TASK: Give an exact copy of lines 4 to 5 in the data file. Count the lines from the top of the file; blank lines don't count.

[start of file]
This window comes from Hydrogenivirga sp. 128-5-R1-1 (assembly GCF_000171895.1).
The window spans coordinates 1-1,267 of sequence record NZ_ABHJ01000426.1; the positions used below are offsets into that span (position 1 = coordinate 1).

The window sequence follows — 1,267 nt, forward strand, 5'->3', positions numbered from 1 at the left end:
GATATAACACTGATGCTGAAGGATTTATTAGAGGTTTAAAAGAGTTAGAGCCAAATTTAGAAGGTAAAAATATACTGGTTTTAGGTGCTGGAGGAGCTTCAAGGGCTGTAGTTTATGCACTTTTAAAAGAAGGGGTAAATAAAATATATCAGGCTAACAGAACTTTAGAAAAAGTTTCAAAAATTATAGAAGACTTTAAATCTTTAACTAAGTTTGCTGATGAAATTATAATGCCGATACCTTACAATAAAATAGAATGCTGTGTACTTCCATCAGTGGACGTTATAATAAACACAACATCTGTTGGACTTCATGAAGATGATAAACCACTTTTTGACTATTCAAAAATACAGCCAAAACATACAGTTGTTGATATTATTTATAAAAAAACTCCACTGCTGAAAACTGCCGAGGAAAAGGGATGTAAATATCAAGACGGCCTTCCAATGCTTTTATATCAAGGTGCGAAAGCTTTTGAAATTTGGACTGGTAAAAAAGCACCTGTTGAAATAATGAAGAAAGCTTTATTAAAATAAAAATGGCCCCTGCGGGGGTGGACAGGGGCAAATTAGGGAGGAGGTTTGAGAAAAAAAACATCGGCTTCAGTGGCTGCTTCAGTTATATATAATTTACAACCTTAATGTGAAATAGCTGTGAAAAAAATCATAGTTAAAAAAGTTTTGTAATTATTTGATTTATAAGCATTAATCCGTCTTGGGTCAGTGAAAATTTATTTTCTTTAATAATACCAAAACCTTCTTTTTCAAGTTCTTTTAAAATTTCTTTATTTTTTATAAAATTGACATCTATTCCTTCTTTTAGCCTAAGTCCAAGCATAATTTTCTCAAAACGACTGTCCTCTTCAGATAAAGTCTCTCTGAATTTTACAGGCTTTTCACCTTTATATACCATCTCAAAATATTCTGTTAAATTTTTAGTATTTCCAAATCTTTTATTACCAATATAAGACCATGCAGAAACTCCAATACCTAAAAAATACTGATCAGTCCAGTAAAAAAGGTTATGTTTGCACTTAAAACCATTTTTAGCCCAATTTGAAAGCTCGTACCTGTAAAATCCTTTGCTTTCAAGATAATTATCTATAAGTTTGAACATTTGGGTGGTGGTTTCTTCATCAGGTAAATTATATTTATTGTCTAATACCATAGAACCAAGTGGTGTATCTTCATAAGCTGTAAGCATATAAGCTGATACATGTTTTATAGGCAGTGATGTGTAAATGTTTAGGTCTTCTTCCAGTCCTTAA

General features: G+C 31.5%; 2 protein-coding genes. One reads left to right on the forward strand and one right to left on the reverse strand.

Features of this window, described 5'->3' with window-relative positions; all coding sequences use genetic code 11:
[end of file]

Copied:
GATATAACACTGATGCTGAAGGATTTATTAGAGGTTTAAAAGAGTTAGAGCCAAATTTAGAAGGTAAAAATATACTGGTTTTAGGTGCTGGAGGAGCTTCAAGGGCTGTAGTTTATGCACTTTTAAAAGAAGGGGTAAATAAAATATATCAGGCTAACAGAACTTTAGAAAAAGTTTCAAAAATTATAGAAGACTTTAAATCTTTAACTAAGTTTGCTGATGAAATTATAATGCCGATACCTTACAATAAAATAGAATGCTGTGTACTTCCATCAGTGGACGTTATAATAAACACAACATCTGTTGGACTTCATGAAGATGATAAACCACTTTTTGACTATTCAAAAATACAGCCAAAACATACAGTTGTTGATATTATTTATAAAAAAACTCCACTGCTGAAAACTGCCGAGGAAAAGGGATGTAAATATCAAGACGGCCTTCCAATGCTTTTATATCAAGGTGCGAAAGCTTTTGAAATTTGGACTGGTAAAAAAGCACCTGTTGAAATAATGAAGAAAGCTTTATTAAAATAAAAATGGCCCCTGCGGGGGTGGACAGGGGCAAATTAGGGAGGAGGTTTGAGAAAAAAAACATCGGCTTCAGTGGCTGCTTCAGTTATATATAATTTACAACCTTAATGTGAAATAGCTGTGAAAAAAATCATAGTTAAAAAAGTTTTGTAATTATTTGATTTATAAGCATTAATCCGTCTTGGGTCAGTGAAAATTTATTTTCTTTAATAATACCAAAACCTTCTTTTTCAAGTTCTTTTAAAATTTCTTTATTTTTTATAAAATTGACATCTATTCCTTCTTTTAGCCTAAGTCCAAGCATAATTTTCTCAAAACGACTGTCCTCTTCAGATAAAGTCTCTCTGAATTTTACAGGCTTTTCACCTTTATATACCATCTCAAAATATTCTGTTAAATTTTTAGTATTTCCAAATCTTTTATTACCAATATAAGACCATGCAGAAACTCCAATACCTAAAAAATACTGATCAGTCCAGTAAAAAAGGTTATGTTTGCACTTAAAACCATTTTTAGCCCAATTTGAAAGCTCGTACCTGTAAAATCCTTTGCTTTCAAGATAATTATCTATAAGTTTGAACATTTGGGTGGTGGTTTCTTCATCAGGTAAATTATATTTATTGTCTAATACCATAGAACCAAGTGGTGTATCTTCATAAGCTGTAAGCATATAAGCTGATACATGTTTTATAGGCAGTGATGTGTAAATGTTTAGGTCTTCTTCCAGTCCTTAA

General features: G+C 31.5%; 2 protein-coding genes. One reads left to right on the forward strand and one right to left on the reverse strand.